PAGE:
From stories about real people on the “Humans of New York” page on Facebook to @PoemsPorn on Twitter, today the poetry and stories consumed by the world are comprised of short quotations and screenshots that evidently speak to, and resonate with, people. Comparing the personal impact and function of modern day quotation/narrative posts with the social importance and function of poetry from poets like Pope, Montagu and Shelley, I ask whether it is possible to start thinking seriously about these new genres of writing (or rewriting?) produced through the new medium of the digital.
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Word, Image, Digital: Registration Now Open

Registration is now open for our Word, Image, Digital, Symposium on November 1st. You can register here: https://word-image-digital.eventbrite.co.uk

And click on the following link to download the programme for the day:word-image-digital-1

 

Play for Today: Digital Archive as Theatre

In her book, Computers as Theatre, Brenda Laurel attempts, though a ‘poetics of human-computer activity’, to provide designers of websites (and other interactive media), with ‘a conceptual framework and a vocabulary that are strongly focused on human experience.’[1] According to Laurel:

Buried within us in our deepest playful instincts, and surrounding us in the cultural conventions of theatre, film and narrative are the most profound and intimate sources of knowledge about interactive representations. A central task is to bring those resources to the fore and to begin to use them in the design of interactive systems.[2]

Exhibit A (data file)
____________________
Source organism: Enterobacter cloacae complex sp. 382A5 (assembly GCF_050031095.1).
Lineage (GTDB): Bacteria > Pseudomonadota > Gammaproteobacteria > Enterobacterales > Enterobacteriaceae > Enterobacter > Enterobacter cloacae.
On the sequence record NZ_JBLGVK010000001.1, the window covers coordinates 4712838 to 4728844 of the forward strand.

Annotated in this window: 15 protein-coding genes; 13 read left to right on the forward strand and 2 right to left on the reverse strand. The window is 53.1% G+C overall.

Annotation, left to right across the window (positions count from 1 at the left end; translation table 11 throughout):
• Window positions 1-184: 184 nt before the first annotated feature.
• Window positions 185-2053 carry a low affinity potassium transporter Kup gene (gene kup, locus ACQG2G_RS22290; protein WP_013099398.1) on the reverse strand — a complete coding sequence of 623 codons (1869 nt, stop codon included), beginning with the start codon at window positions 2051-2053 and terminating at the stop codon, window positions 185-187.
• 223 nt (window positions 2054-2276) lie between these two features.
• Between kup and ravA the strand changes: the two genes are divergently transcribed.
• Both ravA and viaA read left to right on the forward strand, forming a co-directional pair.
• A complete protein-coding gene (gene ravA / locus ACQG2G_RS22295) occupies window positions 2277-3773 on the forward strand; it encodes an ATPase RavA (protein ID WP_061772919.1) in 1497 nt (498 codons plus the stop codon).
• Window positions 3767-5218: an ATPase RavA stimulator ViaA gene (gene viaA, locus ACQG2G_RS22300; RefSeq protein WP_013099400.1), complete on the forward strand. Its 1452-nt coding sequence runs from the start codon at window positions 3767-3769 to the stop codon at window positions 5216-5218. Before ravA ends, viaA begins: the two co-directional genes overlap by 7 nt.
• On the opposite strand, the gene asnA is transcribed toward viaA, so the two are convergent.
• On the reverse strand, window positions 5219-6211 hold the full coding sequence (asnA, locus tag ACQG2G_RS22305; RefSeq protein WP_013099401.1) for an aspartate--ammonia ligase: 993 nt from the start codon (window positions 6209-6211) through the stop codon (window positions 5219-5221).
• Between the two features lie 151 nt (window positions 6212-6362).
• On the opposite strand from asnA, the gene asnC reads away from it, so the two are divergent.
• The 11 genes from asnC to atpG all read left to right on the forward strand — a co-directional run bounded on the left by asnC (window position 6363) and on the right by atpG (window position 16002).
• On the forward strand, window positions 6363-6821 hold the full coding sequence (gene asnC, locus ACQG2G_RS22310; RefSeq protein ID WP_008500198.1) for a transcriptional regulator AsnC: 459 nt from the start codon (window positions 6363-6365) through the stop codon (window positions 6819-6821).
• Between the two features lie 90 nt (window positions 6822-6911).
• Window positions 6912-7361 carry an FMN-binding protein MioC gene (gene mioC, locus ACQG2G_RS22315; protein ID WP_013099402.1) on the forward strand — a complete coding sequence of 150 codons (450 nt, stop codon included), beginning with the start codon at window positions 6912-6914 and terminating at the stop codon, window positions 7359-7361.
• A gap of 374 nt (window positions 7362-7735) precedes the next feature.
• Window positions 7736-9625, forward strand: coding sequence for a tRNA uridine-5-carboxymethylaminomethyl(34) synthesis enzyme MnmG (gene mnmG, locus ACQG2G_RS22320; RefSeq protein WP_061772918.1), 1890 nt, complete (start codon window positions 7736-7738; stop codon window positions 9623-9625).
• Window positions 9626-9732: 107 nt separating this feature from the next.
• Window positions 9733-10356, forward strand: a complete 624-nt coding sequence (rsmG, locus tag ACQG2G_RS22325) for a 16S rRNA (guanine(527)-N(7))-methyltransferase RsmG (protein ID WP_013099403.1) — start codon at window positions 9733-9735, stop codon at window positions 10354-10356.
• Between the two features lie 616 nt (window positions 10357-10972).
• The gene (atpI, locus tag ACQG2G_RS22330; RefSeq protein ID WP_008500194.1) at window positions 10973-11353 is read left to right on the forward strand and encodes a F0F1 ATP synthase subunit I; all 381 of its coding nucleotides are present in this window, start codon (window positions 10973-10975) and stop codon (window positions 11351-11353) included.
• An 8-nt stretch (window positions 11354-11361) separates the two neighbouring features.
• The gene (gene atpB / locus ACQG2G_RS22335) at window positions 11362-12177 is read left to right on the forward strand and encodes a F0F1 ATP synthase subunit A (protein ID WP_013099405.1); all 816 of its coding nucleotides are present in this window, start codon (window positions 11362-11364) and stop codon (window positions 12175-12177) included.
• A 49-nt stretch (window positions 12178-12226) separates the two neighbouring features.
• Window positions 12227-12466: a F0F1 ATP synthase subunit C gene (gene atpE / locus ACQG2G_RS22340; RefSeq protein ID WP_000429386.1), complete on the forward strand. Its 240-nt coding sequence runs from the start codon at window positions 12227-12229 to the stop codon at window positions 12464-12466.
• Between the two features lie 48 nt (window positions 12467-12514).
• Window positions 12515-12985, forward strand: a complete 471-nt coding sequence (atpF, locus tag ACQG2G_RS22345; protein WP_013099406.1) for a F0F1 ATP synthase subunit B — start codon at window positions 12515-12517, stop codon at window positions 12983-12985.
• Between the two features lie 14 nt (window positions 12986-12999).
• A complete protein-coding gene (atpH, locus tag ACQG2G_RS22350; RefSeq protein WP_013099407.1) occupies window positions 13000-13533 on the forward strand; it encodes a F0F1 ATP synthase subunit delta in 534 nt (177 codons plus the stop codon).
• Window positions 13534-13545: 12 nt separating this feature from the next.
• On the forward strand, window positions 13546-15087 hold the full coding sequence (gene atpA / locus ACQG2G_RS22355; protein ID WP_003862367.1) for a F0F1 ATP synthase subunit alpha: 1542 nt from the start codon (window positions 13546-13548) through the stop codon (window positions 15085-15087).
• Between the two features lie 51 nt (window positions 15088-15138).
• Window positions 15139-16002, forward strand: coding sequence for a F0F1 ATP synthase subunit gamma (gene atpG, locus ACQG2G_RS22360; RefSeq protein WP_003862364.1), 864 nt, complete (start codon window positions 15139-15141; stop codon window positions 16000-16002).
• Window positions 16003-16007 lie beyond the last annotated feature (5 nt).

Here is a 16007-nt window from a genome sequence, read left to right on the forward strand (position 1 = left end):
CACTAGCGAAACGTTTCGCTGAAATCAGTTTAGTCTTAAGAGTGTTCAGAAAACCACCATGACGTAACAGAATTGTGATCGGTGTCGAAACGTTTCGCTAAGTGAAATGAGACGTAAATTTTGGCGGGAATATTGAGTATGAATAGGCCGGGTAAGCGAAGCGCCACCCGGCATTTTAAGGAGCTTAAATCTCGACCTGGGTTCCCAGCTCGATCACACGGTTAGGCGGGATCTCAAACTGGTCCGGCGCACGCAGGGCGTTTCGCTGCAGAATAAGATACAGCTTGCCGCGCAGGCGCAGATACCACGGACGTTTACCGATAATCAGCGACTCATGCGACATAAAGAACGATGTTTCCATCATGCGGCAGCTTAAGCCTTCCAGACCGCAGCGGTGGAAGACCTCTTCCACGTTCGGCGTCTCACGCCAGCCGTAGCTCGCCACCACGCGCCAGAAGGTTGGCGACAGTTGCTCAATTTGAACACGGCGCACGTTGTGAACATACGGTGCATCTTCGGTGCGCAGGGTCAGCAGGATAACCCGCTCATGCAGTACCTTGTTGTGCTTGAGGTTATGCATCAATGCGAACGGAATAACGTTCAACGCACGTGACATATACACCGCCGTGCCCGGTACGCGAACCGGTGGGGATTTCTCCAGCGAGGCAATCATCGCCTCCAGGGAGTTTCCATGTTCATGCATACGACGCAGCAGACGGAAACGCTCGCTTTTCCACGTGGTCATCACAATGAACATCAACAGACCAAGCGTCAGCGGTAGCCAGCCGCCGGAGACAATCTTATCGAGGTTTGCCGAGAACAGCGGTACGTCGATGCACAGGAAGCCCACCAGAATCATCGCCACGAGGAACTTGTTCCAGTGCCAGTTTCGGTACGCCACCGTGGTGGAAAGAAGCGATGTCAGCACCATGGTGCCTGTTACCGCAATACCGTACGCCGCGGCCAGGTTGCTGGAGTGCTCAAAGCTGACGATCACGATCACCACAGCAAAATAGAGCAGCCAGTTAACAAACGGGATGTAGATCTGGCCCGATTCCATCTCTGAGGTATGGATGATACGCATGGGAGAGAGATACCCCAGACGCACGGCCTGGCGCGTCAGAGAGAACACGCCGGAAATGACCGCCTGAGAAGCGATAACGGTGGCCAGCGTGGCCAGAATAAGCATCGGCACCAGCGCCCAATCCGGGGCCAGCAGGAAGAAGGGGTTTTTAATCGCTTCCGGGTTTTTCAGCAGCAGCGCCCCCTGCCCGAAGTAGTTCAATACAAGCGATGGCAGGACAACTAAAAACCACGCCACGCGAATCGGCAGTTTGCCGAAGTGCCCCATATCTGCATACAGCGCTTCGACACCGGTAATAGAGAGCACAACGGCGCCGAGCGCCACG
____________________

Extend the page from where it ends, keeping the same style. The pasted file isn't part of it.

In her focus on human experience in relation to digital design, Laurel echoes Jaron Lanier when he writes about the importance of the human-centred approach to computer science. Laurel’s central thesis is that computers and interactive design are, fundamentally, theatrical, performative and the latest instance of a medium where audiences can engage meaningfully with representations. Just as, for example, the theatre of Shakespeare (which allowed far more interaction between actors and audience members in the Early Modern period than it does today), provides us with characters and a space (a playhouse) for thinking through complex ideas, so computers, in the twenty-first century, are providing us with that space for thought.[3]

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CFP: Gender and Digital Cultures

Cardiff University’s Gender and Sexuality in Policy and Practice (GASP) research group and Digital Cultures Network, with the support of the Doctoral Academy, invites abstracts to a one-day postgraduate conference on ‘Gender and digital cultures’.

Thursday 17th November, 9.30am – 4pm, Cardiff University

How do digital technologies shape, and become shaped by, the production of gender? How do we use digital technologies in our gendered self-expression and identity negotiation? The answers to these questions become increasingly complex as the role of digital technologies grows in our lives. Digital technologies including the internet, mobile communication devices and social media are gaining increasing attention from academics, policy-makers, practitioners and the media.

This one-day conference on ‘gender and digital cultures’ is an opportunity for postgraduate students from all institutions to explore the intersections of gender(s) and digital cultures with workshops, talks and poster presentations; to build interdisciplinary peer networks; and to make contact with researchers from other departments and institutions.

Abstracts are invited for workshops (30 mins), presentations (15 mins) and posters. We welcome sessions exploring empirical, theoretical or methodological aspects of digital gender(s). Topics could include:

  • Gender, sexualities and gaming
  • Social media and sexism
  • Feminist activism online
  • Gender based violence and cyberbullying
  • Gender based violence and hate crime
  • Streaming platforms and representation
  • Gender equality and the digital industries
  • Digital and networked identity performance
  • Digital research methodologies, methods and ethics

We welcome presentations of alternative/innovative formats such as pecha kucha and performance. Abstracts may be written (<300 words), audio or video.